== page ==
From the Age of Dinosaurs

Of all the lights in the heavens, one stands alone. Looking at the night sky, we stare at a family of stars all akin to our own, all a part of the Milky Way Galaxy. However, nestled within the stars of the constellation Andromeda is a faint patch of light from far beyond.
    At roughly 2.5 million light years distant, the Andromeda Galaxy, or M31, is one of the most distant objects visible to the unaided eye. But it is also our nearest galactic neighbor, a two-armed spiral similar in makeup to our own Milky Way. Observing M31 from the outside in, astronomers have learned about the makeup and formation of our own galaxy.
    Observed since the dawn of humanity, the light we see left M31 while dinosaurs walked the earth and is the collective glow of billions upon billions of stars. The galaxy has been observed since ancient times, but its designation as M31 dates to the 1774 publication of French astronomer Charles Messier’s catalog of the 45 greatest naked-eye marvels of the heavens.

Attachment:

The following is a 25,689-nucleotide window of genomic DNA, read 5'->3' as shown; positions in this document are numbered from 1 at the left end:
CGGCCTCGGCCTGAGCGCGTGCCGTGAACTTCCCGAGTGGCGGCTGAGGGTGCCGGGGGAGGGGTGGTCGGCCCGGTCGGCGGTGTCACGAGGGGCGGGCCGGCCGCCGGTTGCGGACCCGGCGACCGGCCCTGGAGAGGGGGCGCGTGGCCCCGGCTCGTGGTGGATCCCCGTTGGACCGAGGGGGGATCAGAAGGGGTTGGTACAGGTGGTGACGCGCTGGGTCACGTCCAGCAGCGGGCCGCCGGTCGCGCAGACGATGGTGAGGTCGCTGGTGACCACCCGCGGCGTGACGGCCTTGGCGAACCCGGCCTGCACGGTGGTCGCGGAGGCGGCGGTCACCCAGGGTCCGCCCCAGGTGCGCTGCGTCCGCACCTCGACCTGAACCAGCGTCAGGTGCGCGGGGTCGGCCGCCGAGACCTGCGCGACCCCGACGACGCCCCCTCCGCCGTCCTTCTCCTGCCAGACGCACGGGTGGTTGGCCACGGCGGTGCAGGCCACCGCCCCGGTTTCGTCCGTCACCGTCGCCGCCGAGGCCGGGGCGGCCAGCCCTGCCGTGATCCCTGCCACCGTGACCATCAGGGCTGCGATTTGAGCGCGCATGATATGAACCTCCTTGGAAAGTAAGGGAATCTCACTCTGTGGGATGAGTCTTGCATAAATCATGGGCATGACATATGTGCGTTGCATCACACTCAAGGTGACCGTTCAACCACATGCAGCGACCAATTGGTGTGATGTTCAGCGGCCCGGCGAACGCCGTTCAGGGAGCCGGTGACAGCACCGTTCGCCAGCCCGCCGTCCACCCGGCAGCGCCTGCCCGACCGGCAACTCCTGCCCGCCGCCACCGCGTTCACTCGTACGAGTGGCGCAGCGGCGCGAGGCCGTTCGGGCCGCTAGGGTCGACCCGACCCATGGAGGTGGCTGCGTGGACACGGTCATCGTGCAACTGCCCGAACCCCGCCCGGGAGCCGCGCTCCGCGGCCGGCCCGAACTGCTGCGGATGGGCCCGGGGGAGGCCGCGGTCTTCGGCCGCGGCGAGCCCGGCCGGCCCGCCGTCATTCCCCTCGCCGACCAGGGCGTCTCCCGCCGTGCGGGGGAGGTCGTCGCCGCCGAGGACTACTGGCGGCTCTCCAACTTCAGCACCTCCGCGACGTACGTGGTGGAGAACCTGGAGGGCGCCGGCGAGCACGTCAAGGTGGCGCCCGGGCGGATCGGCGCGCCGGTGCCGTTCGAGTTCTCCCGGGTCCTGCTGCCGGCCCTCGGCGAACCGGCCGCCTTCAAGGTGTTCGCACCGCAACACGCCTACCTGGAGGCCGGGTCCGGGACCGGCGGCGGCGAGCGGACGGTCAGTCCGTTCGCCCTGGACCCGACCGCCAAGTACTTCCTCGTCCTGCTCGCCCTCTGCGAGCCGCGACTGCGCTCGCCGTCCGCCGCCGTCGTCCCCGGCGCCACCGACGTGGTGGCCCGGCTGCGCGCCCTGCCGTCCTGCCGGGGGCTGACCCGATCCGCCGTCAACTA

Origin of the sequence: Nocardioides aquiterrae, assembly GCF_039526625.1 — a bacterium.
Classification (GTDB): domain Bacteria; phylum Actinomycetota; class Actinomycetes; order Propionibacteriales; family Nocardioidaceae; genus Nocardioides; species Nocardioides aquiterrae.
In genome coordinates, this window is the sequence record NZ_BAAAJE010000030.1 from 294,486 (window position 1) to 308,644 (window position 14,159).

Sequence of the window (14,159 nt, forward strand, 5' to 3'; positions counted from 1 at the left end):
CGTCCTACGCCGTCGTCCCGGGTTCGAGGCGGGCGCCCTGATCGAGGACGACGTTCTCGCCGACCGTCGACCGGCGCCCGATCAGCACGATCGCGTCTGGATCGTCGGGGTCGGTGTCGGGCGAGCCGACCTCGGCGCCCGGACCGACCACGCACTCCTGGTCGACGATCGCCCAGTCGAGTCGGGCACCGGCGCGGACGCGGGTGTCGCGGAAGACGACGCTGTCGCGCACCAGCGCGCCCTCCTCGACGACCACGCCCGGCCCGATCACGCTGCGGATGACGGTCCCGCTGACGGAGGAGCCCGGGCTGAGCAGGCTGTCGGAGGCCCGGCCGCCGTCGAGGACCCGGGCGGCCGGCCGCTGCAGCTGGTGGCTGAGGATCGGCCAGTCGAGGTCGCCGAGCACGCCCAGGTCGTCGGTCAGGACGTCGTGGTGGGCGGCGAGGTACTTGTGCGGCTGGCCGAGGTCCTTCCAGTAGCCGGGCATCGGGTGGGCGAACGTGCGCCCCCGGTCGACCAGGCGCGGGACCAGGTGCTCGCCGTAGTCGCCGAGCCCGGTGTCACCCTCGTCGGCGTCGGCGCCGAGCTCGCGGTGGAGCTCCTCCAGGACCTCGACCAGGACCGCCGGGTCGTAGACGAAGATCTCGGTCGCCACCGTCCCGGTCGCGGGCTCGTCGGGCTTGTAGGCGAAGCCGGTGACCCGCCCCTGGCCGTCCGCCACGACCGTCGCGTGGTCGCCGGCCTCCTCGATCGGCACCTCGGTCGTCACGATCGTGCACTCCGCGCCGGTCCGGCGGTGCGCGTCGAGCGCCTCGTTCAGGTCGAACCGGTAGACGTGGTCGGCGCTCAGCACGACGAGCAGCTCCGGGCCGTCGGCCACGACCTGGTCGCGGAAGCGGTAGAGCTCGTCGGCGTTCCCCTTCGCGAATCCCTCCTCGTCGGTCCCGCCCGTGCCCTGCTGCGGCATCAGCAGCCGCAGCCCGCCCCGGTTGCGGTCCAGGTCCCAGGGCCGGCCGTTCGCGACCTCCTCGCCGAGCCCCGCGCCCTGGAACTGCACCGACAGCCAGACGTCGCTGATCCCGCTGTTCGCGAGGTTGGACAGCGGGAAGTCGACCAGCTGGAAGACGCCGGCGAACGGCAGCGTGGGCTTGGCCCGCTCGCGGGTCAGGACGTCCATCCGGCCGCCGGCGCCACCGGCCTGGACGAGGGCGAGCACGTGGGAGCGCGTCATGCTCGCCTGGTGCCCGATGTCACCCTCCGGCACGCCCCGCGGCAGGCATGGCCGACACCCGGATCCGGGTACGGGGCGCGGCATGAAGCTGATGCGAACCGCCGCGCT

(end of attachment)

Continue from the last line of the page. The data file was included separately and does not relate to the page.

Spanning almost 250,000 light years, M31 is more than twice the size of our Milky Way. And traveling at 200 miles a second, it is on a collision course with our own galaxy in some 2.5 billion years, when the two will merge into one giant elliptical galaxy.
    To find this looming menace, look to the northeast for the royal family, King Cepheus, with his papal-crown shape; Queen Cassiopeia, shaped like an M or W depending on the tilt of your head; and their daughter the princess Andromeda. Of Andromeda’s stars, the brightest is the second-magnitude Alpheratz, which joins with three stars of Pegasus to the south to form the Great Square of Pegasus. Higher, marking the jeweled belt at the princess’s waist, shines M31.